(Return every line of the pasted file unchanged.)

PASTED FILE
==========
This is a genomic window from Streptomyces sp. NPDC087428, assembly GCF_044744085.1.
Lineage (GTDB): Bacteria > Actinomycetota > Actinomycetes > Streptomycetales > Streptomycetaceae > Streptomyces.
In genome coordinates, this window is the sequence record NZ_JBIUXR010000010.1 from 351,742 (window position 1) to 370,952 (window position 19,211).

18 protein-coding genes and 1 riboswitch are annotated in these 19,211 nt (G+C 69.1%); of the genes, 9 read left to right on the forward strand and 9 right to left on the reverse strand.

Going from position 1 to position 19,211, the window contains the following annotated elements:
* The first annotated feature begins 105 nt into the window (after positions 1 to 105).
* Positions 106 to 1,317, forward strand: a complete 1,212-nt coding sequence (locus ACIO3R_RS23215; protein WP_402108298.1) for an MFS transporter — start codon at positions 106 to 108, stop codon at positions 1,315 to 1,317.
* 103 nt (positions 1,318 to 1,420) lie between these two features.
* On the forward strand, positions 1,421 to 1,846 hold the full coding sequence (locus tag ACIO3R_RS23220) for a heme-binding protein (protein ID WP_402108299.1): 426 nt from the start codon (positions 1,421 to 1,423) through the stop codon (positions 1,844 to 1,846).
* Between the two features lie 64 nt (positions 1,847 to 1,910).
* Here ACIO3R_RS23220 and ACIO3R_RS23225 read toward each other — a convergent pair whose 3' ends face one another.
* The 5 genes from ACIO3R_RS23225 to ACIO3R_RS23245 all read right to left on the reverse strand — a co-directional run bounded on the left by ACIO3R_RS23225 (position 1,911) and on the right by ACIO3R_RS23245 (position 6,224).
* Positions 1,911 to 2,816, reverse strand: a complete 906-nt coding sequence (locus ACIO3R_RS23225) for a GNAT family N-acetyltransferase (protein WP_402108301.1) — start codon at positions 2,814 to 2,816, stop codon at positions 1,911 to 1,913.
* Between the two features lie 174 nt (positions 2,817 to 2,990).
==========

This is a genomic window from Streptomyces sp. NPDC087428, assembly GCF_044744085.1.
Lineage (GTDB): Bacteria > Actinomycetota > Actinomycetes > Streptomycetales > Streptomycetaceae > Streptomyces.
In genome coordinates, this window is the sequence record NZ_JBIUXR010000010.1 from 351,742 (window position 1) to 370,952 (window position 19,211).

18 protein-coding genes and 1 riboswitch are annotated in these 19,211 nt (G+C 69.1%); of the genes, 9 read left to right on the forward strand and 9 right to left on the reverse strand.

Going from position 1 to position 19,211, the window contains the following annotated elements:
* The first annotated feature begins 105 nt into the window (after positions 1 to 105).
* Positions 106 to 1,317, forward strand: a complete 1,212-nt coding sequence (locus ACIO3R_RS23215; protein WP_402108298.1) for an MFS transporter — start codon at positions 106 to 108, stop codon at positions 1,315 to 1,317.
* 103 nt (positions 1,318 to 1,420) lie between these two features.
* On the forward strand, positions 1,421 to 1,846 hold the full coding sequence (locus tag ACIO3R_RS23220) for a heme-binding protein (protein ID WP_402108299.1): 426 nt from the start codon (positions 1,421 to 1,423) through the stop codon (positions 1,844 to 1,846).
* Between the two features lie 64 nt (positions 1,847 to 1,910).
* Here ACIO3R_RS23220 and ACIO3R_RS23225 read toward each other — a convergent pair whose 3' ends face one another.
* The 5 genes from ACIO3R_RS23225 to ACIO3R_RS23245 all read right to left on the reverse strand — a co-directional run bounded on the left by ACIO3R_RS23225 (position 1,911) and on the right by ACIO3R_RS23245 (position 6,224).
* Positions 1,911 to 2,816, reverse strand: a complete 906-nt coding sequence (locus ACIO3R_RS23225) for a GNAT family N-acetyltransferase (protein WP_402108301.1) — start codon at positions 2,814 to 2,816, stop codon at positions 1,911 to 1,913.
* Between the two features lie 174 nt (positions 2,817 to 2,990).